Green Energy Resources: Tap Them to Full Potential

Leo Xavier

In the present day, coal, oil, gas and nuclear energy are the main sources of power in the world. But it is time we took all the renewable “green” energy resources that we see around a bit more seriously. These renewable sources not only have the potential to bring power to some of the poorest regions in the world and boost energy security for nations dependent on imports, but also reduce CO2 emissions that are creating more and more problems around the world by fuelling global warming. Let’s look at the most important green resources that are available to us.

Solar energy, along with secondary solar-powered renewable power sources such as wind and wave power, hydroelectricity, geothermal energy and biomass account for most of the renewable resources on earth.

Solar Energy

This renewable source has been used by humans since ancient times. This source is important not only for humans but also for all life forms on the face of the earth. But in the present day, only a very little fraction of the available solar energy is used by us.

Solar energy technologies can be used to harness the sun’s energy to provide heat, light, hot water, electricity, and even cooling, for homes, businesses, and industry.

And it is a renewable source since it will be providing us with heat and light energy at least for the next 5 billion years. And more importantly that energy is pollution free. It is also cost effective in terms of fuel, because no fuel is required, and its price would not be affected by the supply and demand of fuels.

Wind Power

As you might know, about 60% of all the greenhouse gases are due to the use of fossil fuels. Wind power, as an alternative to fossil fuels, is renewable and plentiful. It is clean, widely distributed and produces no greenhouse gases or radioactive or toxic waste during the process of power production.

A wind turbine, which is affordable and sustainable, creates reliable and cost-effective energy. One wind turbine can be used to generate energy for a household.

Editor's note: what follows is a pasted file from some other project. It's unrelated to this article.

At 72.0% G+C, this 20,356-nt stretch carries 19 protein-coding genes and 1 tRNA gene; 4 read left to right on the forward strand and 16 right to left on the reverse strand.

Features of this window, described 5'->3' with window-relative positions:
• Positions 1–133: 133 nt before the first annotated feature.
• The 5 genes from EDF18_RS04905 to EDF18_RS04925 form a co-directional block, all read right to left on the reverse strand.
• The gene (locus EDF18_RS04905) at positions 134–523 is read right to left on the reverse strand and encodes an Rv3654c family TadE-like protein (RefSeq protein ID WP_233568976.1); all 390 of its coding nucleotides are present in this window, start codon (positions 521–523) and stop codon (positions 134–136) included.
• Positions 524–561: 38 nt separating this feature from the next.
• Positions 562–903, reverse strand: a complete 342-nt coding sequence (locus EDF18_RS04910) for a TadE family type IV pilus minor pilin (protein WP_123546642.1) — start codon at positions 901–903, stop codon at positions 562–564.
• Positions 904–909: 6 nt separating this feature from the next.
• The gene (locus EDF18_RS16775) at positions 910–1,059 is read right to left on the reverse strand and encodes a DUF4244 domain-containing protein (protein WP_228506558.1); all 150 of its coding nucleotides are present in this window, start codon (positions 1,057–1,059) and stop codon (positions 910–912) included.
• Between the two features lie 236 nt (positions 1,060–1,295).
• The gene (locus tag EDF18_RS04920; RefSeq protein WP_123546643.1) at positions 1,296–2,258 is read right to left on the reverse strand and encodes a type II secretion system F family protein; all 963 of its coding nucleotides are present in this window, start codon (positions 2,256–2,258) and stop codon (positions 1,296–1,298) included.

The force of falling or flowing water is another renewable source of energy. The generation of electricity by using hydropower is the most widely used form of green energy source. We get the water to run the power plant free from nature. Rainfall renews the water in the reservoir, so the fuel is almost always there.

Even now, this energy source plays a major role in reducing greenhouse gas emissions. The usage of hydropower also has the advantage of low operations and maintenance costs, and the technology is reliable and has been proven over time.

Biomass Energy

Biomass, which is carbon, hydrogen and oxygen based, is also a renewable energy source. It is derived from energy sources such as garbage, wood, waste, landfill gases, and alcohol fuels. Biomass is used to produce steam which can be in turn used to produce electricity.

Biomass plants also produce CO2. But the cycle of growing, processing and burning biomass recycles CO2 from the atmosphere. And it can be produced locally which saves on transportation costs.

Wave Power

The energy from ocean waves can also be used for the production of power. That energy can be harnessed using a wave energy converter for industry uses such as the generation of electricity, water desalination, or the pumping of water into reservoirs.

This energy source is renewable and green. It is also pollution-free and its net potential (resource minus “costs”) is equal to or better than wind, solar, small hydro or biomass power.

Tidal power is also a form of hydropower that converts the energy of tides into useful forms of power – mainly electricity. It is also a renewable source, and it is more predictable than wind energy and solar power.

Geothermal Power

It is the thermal energy that is generated and stored in the Earth. It is cost effective, reliable, sustainable and environmentally friendly. It is pollution free as it uses hot water or steam from deep within the Earth.

One thought on “Green Energy Resources: Tap Them to Full Potential

  • January 25, 2012 at 9:55 am

    Great intro to alternative energy sources.

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